The predominant currency produced by the Central Mint was the silver dollar. Unlike the bills and copper coins, the silver dollars had no communist symbols; they were a copy of silver dollars produced by other mints in China (including the popular coin with the head of Yuan Shikai and the eagle silver dollar of the Mexican peso). This, and the fact that the coin was made of silver, enabled them to be circulated in the rest of China; thus, it was the currency of choice.
When the Chinese Red Army's First Front began its Long March in October 1934, the communist bank was part of the retreating force; fourteen bank employees, over a hundred coolies and a company of soldiers escorted them with the money and mint machinery. An important duty of the bank was, when the Chinese Red Army stayed in a location for longer than a day, to have the local populace exchange communist paper bills and copper coins for currency used in the nationalist-controlled regions to avoid prosecution by the nationalists after the communists left. After the Zunyi Conference it was decided that carrying the entire bank on the march was impractical, and on 29 January 1935, at Tucheng (土城) the bank employees burned all communist paper bills and destroyed the mint machinery. By the end of the Long March in October 1935, only eight of the original fourteen employees were left; the other six had died along the way.
In November 1931, the National Tax Bureau was founded. In 2002, the original building was renovated for the public.
The Directorate General of Chinese Soviet Posts was founded in Ruijin on 1 May 1932.  The first stamps were designed by Huang Yaguang and printed lithographically by the Printing House of the Ministry of Finance in Ruijin. White paper or newspaper was used. They were imperforate, and denominated in the Chinese Soviet silver-dollar currency. They are fairly rare, and sought after by collectors. There are also many forgeries and bogus issues imitating early stamps from the communist areas.
On 10 October 1934 the three-man communist leadership issued an order to retreat; on 16 October the Chinese Red Army begun what was later known as the Long March, leaving the CSR. Seventeen days after the main communist force left its base, the nationalists realized they had escaped when they reached the abandoned city of Ruijin on 5 November. The original destination was He Long's communist base in Hubei; the final destination (Yan'an) was not chosen until later, after the rise of Mao Zedong. To avoid panic, the goal was kept secret from most people (including Mao Zedong); the public was told that a portion of the Chinese Red Army would be engaged in mobile warfare with the nationalist forces, and this part of the army was renamed the “Field Army”.
By fall 1934, the communists faced annihilation, and the situation had convinced Mao Zedong and his supporters that the communists should abandon their bases in the CSR. However, the leadership refused to accept the prospect of failure and still hoped to defeat the nationalist forces. The three-man committee devised a diversionary plan and a regrouping after a temporary retreat. After the regrouping a counterattack would be launched with the earlier diversion forces, driving the nationalists out of the CSR.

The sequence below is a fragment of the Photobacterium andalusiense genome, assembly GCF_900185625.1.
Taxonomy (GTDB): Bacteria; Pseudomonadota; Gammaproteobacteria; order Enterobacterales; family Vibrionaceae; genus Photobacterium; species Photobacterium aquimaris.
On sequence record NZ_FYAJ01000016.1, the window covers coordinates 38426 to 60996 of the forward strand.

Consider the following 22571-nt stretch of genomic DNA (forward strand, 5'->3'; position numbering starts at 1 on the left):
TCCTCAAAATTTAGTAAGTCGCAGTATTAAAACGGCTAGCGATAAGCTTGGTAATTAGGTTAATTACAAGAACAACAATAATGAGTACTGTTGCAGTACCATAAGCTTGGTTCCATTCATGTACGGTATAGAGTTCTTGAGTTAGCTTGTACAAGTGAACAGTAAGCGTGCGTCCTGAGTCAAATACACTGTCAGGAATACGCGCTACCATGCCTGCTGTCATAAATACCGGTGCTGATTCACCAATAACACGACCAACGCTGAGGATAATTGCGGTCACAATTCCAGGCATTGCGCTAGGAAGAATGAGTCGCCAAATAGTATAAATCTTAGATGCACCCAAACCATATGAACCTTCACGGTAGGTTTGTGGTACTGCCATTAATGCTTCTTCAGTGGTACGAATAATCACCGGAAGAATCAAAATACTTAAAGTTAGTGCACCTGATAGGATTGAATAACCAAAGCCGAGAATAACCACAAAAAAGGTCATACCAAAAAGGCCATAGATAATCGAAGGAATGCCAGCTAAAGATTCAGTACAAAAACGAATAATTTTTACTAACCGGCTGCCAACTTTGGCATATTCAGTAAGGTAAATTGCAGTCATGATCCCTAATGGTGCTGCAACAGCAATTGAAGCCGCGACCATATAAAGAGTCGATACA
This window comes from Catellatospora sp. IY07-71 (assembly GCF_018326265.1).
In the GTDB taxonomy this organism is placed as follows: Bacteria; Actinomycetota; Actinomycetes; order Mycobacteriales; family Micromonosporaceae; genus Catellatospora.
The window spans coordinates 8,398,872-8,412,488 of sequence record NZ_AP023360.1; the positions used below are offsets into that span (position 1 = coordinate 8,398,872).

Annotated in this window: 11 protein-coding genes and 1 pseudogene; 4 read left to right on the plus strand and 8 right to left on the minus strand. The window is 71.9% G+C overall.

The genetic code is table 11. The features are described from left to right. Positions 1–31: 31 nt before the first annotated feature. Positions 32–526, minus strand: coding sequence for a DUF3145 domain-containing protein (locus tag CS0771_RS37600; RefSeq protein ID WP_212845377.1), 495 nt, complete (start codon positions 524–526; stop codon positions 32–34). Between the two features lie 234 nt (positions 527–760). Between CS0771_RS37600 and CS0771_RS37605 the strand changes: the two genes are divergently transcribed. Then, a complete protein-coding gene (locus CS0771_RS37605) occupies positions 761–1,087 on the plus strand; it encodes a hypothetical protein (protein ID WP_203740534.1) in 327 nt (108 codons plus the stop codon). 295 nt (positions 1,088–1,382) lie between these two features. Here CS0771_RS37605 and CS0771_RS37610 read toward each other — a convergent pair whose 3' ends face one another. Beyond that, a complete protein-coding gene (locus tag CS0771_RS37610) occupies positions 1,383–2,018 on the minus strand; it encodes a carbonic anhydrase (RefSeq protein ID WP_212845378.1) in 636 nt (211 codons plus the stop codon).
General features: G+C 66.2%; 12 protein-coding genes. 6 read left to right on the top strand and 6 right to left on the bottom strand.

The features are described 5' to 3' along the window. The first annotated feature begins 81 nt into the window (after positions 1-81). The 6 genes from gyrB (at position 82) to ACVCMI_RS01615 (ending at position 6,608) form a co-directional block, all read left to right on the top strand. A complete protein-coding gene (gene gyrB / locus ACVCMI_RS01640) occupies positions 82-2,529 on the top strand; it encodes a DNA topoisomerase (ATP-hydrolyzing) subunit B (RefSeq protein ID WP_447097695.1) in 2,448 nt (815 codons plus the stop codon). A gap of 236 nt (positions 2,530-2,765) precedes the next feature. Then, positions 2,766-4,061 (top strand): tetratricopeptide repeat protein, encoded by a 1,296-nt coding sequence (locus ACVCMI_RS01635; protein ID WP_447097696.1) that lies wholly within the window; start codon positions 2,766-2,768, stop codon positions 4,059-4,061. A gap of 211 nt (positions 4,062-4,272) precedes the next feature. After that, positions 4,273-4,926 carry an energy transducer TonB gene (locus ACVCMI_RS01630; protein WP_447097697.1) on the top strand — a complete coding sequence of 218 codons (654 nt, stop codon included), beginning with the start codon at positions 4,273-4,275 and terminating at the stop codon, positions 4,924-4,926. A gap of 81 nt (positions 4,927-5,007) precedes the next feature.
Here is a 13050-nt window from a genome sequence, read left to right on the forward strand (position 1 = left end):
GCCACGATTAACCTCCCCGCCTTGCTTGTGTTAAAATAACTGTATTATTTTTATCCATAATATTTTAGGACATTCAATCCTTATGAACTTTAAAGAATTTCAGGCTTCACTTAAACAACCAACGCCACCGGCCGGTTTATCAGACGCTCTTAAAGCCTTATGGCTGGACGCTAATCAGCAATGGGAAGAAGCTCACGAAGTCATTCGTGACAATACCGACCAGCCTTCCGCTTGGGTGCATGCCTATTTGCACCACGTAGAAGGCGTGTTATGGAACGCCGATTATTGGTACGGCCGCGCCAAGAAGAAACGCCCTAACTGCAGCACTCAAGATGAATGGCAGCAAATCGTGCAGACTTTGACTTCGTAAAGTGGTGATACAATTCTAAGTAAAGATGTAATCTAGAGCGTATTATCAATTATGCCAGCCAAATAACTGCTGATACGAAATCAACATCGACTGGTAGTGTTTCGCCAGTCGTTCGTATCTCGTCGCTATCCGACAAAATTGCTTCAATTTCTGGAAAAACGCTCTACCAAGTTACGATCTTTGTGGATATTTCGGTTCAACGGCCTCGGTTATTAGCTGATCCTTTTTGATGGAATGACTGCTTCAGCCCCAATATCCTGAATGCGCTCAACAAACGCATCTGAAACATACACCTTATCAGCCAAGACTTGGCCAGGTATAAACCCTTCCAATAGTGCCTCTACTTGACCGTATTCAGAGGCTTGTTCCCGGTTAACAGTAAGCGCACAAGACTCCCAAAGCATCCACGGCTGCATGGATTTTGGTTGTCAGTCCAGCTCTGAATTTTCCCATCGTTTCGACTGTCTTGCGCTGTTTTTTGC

The first movement of the retreating diversion were led by Fang Zhimin. Fang (and his deputy, Xun Weizhou) were the first to break through Kuomintang lines in June, followed by Xiao Ke in August. These movements surprised the Kuomintang, who were numerically superior to the communists and did not expect an attack on their fortified perimeter. However, Fang Zhimin's force was crushed after its initial success and Xun Weizhou was killed in action. Nearly every commander was wounded and captured alive (including Fang Zhimin), and all were executed by the nationalists. The only exception was Su Yu, who escaped. Xiao Ke fared no better, although his forces initially broke through and reached He Long's communist base in Hubei. Even with their combined forces they could not challenge the nationalist forces, and did not return until the establishment of the People's Republic of China 15 years later.
The failure of the diversionary force resulted in their loss of contact with the CSR. The communist leadership failed to coordinate its next move, still believing that a temporary retreat near (or within) the CSR would allow them to recover and counterattack.
The portion of the First Front Red Army engaged in mobile warfare was actually the bulk of the communist force making a general retreat, and was much diminished from its peak of more than 140,000 men. With most of its equipment lost, many Chinese Red Army soldiers were forced to arm themselves with ancient weaponry. According to the Statistical Chart of Field Army Personnel, Weaponry, Ammunition, and Supply' completed by the Chinese Red Army on 8 October 1934 (two days before the Long March began), the Long March forces consisted of:
The corps and columns had a total of 86,859 men.
The Statistical Chart of Field Army Personnel, Weaponry, Ammunition, and Supply (in the People's Liberation Army Archives) provided weapons and provisions for the Long March. The weapons included: